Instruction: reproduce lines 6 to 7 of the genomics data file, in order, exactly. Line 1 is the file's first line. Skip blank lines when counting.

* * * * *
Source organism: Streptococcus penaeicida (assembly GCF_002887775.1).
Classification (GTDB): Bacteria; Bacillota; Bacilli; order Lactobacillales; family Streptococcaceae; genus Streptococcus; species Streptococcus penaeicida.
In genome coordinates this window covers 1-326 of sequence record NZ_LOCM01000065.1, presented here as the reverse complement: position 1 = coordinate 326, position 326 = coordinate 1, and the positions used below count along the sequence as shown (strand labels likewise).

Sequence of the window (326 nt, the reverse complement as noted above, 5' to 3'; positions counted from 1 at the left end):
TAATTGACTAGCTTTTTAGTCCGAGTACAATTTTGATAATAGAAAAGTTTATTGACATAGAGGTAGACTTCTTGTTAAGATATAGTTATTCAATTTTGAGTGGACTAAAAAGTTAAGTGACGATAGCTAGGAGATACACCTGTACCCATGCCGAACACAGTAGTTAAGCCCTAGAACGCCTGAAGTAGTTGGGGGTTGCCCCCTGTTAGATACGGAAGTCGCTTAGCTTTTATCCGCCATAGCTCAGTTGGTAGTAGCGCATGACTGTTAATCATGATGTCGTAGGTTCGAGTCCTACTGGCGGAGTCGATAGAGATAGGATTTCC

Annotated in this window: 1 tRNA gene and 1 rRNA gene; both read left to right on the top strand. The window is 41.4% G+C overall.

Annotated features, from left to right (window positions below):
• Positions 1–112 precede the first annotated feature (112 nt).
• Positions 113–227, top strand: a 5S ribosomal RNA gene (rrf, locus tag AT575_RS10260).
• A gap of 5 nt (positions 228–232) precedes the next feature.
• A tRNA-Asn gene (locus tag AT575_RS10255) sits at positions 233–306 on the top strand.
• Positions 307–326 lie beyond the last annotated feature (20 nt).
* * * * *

Annotated in this window: 1 tRNA gene and 1 rRNA gene; both read left to right on the top strand. The window is 41.4% G+C overall.

Annotated features, from left to right (window positions below):